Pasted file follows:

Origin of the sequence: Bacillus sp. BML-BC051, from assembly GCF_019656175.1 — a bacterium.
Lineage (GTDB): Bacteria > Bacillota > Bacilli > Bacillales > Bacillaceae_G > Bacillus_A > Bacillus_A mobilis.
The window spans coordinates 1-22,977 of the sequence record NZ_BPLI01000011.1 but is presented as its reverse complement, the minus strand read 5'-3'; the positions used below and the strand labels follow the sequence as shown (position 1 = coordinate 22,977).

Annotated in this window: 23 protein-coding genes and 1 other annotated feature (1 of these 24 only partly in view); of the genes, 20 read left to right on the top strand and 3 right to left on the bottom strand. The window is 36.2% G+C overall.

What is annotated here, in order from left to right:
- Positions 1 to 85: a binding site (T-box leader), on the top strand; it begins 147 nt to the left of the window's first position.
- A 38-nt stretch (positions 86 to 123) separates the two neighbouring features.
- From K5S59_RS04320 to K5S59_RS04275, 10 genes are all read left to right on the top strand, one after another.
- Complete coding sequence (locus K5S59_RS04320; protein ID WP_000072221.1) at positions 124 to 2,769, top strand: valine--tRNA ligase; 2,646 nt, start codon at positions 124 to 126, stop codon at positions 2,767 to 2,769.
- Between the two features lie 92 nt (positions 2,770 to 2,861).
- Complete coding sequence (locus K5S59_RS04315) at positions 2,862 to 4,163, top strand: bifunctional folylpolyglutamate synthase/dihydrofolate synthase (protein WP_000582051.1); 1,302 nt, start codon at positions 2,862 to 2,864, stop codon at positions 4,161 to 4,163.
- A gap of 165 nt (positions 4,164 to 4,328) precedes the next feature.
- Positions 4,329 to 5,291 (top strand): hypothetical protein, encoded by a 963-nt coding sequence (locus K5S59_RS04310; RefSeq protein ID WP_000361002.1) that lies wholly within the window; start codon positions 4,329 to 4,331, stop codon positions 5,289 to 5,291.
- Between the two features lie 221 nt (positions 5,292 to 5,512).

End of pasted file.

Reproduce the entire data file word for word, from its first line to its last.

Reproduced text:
Origin of the sequence: Bacillus sp. BML-BC051, from assembly GCF_019656175.1 — a bacterium.
Lineage (GTDB): Bacteria > Bacillota > Bacilli > Bacillales > Bacillaceae_G > Bacillus_A > Bacillus_A mobilis.
The window spans coordinates 1-22,977 of the sequence record NZ_BPLI01000011.1 but is presented as its reverse complement, the minus strand read 5'-3'; the positions used below and the strand labels follow the sequence as shown (position 1 = coordinate 22,977).

Annotated in this window: 23 protein-coding genes and 1 other annotated feature (1 of these 24 only partly in view); of the genes, 20 read left to right on the top strand and 3 right to left on the bottom strand. The window is 36.2% G+C overall.

What is annotated here, in order from left to right:
- Positions 1 to 85: a binding site (T-box leader), on the top strand; it begins 147 nt to the left of the window's first position.
- A 38-nt stretch (positions 86 to 123) separates the two neighbouring features.
- From K5S59_RS04320 to K5S59_RS04275, 10 genes are all read left to right on the top strand, one after another.
- Complete coding sequence (locus K5S59_RS04320; protein ID WP_000072221.1) at positions 124 to 2,769, top strand: valine--tRNA ligase; 2,646 nt, start codon at positions 124 to 126, stop codon at positions 2,767 to 2,769.
- Between the two features lie 92 nt (positions 2,770 to 2,861).
- Complete coding sequence (locus K5S59_RS04315) at positions 2,862 to 4,163, top strand: bifunctional folylpolyglutamate synthase/dihydrofolate synthase (protein WP_000582051.1); 1,302 nt, start codon at positions 2,862 to 2,864, stop codon at positions 4,161 to 4,163.
- A gap of 165 nt (positions 4,164 to 4,328) precedes the next feature.
- Positions 4,329 to 5,291 (top strand): hypothetical protein, encoded by a 963-nt coding sequence (locus K5S59_RS04310; RefSeq protein ID WP_000361002.1) that lies wholly within the window; start codon positions 4,329 to 4,331, stop codon positions 5,289 to 5,291.
- Between the two features lie 221 nt (positions 5,292 to 5,512).